My name is Pedro Tyler, and I am a sculptor from Chile and Uruguay. I work with drawings, assemblage, performances, or installations. I break, bend, melt, grind, or simply rearrange a set of ordinary objects. Rulers, bullets, lightbulbs, coins are the medium I choose to speak about the immaterial in life.
I have been showing my works for over 20 years in galleries and institutions across the Americas and Europe. My work is part of the Museum of Fine Arts Houston collection, MANA collection in New York, USA; Galilas POC Brussels in Belgium; Museo de Arte Contemporaneo de Bogota, Museo de Arte del Tolima in Colombia. Museo de Arte Contemporaneo de Santa Cruz de la Sierra, Bolivia. Museo Juan Manuel Blanes and Espacio de Arte Contemporaneo Montevideo, Uruguay.
I am currently working on the exhibition “Kindness” opening this year. It consists of a series of drawings made with bullets on discarded furniture. In “The last one”, I drew photos of children playing on battered chairs. These are what survived from a library that protesters set on fire during the 2019 riots in Chile. How many times have people burnt books? Drawing images of kids playing at times of war and peace tell us of human beings' innate capacity for violence or goodness. The importance of, amongst other things, play, imagination, and history.
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Deserted beaches and trespassing over gardens and rooftops were the battlegrounds for my childhood games. I sneaked into my father's workshop to make swords and pistols with his tools, as my mother was against toy guns. I think that is the reason why I am captivated by tools, guns, and their history. The idea that people can use a tool as a weapon or vice-versa has also influenced my art—the fascination of using something for other than its intended purpose.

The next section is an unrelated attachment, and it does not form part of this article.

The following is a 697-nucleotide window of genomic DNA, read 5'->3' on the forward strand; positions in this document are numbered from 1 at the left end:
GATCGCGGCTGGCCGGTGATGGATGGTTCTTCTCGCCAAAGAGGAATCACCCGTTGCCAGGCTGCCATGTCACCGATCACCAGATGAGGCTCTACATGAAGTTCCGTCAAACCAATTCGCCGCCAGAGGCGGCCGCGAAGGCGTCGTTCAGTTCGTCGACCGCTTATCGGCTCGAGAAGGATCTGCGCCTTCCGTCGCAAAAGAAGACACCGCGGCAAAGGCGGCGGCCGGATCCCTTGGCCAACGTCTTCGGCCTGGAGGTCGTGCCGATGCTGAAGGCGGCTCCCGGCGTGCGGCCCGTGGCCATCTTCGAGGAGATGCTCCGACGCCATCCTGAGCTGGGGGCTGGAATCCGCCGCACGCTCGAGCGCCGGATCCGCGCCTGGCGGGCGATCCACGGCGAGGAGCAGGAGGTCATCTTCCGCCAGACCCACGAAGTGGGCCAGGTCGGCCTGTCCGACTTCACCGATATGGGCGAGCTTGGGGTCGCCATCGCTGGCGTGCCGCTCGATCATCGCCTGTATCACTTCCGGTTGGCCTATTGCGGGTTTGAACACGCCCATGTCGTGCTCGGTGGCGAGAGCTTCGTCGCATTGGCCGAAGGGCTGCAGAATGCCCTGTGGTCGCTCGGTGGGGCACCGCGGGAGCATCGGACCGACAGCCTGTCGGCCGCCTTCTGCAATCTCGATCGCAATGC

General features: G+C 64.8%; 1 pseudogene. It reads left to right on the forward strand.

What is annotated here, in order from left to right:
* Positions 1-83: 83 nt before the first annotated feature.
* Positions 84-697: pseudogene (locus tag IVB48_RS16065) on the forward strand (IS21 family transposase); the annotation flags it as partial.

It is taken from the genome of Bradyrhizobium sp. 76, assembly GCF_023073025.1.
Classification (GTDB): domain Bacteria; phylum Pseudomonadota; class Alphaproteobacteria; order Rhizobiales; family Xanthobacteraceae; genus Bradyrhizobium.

“Kindness” is a group of works I am currently producing, which will be displayed inside a late-1800 empty church in Chile later this year. Along the nave, a line of broken chairs marks the way to the chancel where a foldable screen made with doors hinged together stands open. Over the surface of all these objects, viewers will see images of children playing games. Using bullets as pencils, I have revisited the traditional silverpoint technique to draw kids playing during times of war and peace across the world. For me, this work is about the importance of playing and the power of imagination.
At times of sparkling conflicts, labelling and divisiveness across the world, it is important to revisit history and be aware of the dangers of reviving its most obscure moments. I believe the word of Johan Huizinga in his 1938 book Homo Ludens: “and where all trace of the play concept is extinguished, culture in its totality is withered.” But I rely upon the hope of knowing that children have always played regardless of circumstances.